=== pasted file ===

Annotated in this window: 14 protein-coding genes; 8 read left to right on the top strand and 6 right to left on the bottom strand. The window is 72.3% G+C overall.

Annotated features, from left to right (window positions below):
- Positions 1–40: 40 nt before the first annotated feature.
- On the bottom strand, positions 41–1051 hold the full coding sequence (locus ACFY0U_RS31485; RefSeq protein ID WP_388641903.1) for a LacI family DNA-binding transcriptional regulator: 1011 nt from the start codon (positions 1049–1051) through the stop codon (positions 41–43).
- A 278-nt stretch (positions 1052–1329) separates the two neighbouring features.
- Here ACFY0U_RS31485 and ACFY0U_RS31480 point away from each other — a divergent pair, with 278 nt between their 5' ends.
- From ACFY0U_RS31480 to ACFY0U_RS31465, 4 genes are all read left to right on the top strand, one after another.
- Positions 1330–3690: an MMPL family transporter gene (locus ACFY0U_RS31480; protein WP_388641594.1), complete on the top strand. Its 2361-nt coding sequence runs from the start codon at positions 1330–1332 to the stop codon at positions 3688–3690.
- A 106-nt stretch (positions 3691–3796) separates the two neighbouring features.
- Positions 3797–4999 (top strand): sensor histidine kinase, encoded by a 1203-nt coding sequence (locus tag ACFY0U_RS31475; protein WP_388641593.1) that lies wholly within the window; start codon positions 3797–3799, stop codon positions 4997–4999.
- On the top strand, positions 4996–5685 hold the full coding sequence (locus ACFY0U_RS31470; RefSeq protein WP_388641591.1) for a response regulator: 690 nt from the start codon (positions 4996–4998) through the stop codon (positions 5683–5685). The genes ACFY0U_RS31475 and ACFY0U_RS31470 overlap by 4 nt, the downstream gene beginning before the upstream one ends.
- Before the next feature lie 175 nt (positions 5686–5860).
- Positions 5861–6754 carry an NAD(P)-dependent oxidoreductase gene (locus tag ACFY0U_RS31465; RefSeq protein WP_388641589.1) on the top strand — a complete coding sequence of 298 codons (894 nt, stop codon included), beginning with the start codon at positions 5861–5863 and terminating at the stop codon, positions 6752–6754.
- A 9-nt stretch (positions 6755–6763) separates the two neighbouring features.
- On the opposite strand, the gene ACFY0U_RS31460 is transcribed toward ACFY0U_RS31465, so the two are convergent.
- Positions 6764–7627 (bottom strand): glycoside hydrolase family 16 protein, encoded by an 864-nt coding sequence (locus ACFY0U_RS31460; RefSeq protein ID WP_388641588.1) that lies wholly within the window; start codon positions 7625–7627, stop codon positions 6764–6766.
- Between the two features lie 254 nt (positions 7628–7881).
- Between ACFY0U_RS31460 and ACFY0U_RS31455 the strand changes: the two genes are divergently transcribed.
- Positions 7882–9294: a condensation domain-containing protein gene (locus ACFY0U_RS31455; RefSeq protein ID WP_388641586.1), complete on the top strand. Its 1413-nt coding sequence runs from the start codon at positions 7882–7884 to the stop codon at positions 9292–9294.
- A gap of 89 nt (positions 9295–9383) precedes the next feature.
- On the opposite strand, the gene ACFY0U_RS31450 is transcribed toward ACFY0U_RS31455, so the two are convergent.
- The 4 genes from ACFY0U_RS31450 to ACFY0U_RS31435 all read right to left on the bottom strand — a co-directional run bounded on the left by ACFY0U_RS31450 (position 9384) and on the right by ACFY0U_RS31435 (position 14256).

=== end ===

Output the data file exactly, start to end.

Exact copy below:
Annotated in this window: 14 protein-coding genes; 8 read left to right on the top strand and 6 right to left on the bottom strand. The window is 72.3% G+C overall.

Annotated features, from left to right (window positions below):
- Positions 1–40: 40 nt before the first annotated feature.
- On the bottom strand, positions 41–1051 hold the full coding sequence (locus ACFY0U_RS31485; RefSeq protein ID WP_388641903.1) for a LacI family DNA-binding transcriptional regulator: 1011 nt from the start codon (positions 1049–1051) through the stop codon (positions 41–43).
- A 278-nt stretch (positions 1052–1329) separates the two neighbouring features.
- Here ACFY0U_RS31485 and ACFY0U_RS31480 point away from each other — a divergent pair, with 278 nt between their 5' ends.
- From ACFY0U_RS31480 to ACFY0U_RS31465, 4 genes are all read left to right on the top strand, one after another.
- Positions 1330–3690: an MMPL family transporter gene (locus ACFY0U_RS31480; protein WP_388641594.1), complete on the top strand. Its 2361-nt coding sequence runs from the start codon at positions 1330–1332 to the stop codon at positions 3688–3690.
- A 106-nt stretch (positions 3691–3796) separates the two neighbouring features.
- Positions 3797–4999 (top strand): sensor histidine kinase, encoded by a 1203-nt coding sequence (locus tag ACFY0U_RS31475; protein WP_388641593.1) that lies wholly within the window; start codon positions 3797–3799, stop codon positions 4997–4999.
- On the top strand, positions 4996–5685 hold the full coding sequence (locus ACFY0U_RS31470; RefSeq protein WP_388641591.1) for a response regulator: 690 nt from the start codon (positions 4996–4998) through the stop codon (positions 5683–5685). The genes ACFY0U_RS31475 and ACFY0U_RS31470 overlap by 4 nt, the downstream gene beginning before the upstream one ends.
- Before the next feature lie 175 nt (positions 5686–5860).
- Positions 5861–6754 carry an NAD(P)-dependent oxidoreductase gene (locus tag ACFY0U_RS31465; RefSeq protein WP_388641589.1) on the top strand — a complete coding sequence of 298 codons (894 nt, stop codon included), beginning with the start codon at positions 5861–5863 and terminating at the stop codon, positions 6752–6754.
- A 9-nt stretch (positions 6755–6763) separates the two neighbouring features.
- On the opposite strand, the gene ACFY0U_RS31460 is transcribed toward ACFY0U_RS31465, so the two are convergent.
- Positions 6764–7627 (bottom strand): glycoside hydrolase family 16 protein, encoded by an 864-nt coding sequence (locus ACFY0U_RS31460; RefSeq protein ID WP_388641588.1) that lies wholly within the window; start codon positions 7625–7627, stop codon positions 6764–6766.
- Between the two features lie 254 nt (positions 7628–7881).
- Between ACFY0U_RS31460 and ACFY0U_RS31455 the strand changes: the two genes are divergently transcribed.
- Positions 7882–9294: a condensation domain-containing protein gene (locus ACFY0U_RS31455; RefSeq protein ID WP_388641586.1), complete on the top strand. Its 1413-nt coding sequence runs from the start codon at positions 7882–7884 to the stop codon at positions 9292–9294.
- A gap of 89 nt (positions 9295–9383) precedes the next feature.
- On the opposite strand, the gene ACFY0U_RS31450 is transcribed toward ACFY0U_RS31455, so the two are convergent.
- The 4 genes from ACFY0U_RS31450 to ACFY0U_RS31435 all read right to left on the bottom strand — a co-directional run bounded on the left by ACFY0U_RS31450 (position 9384) and on the right by ACFY0U_RS31435 (position 14256).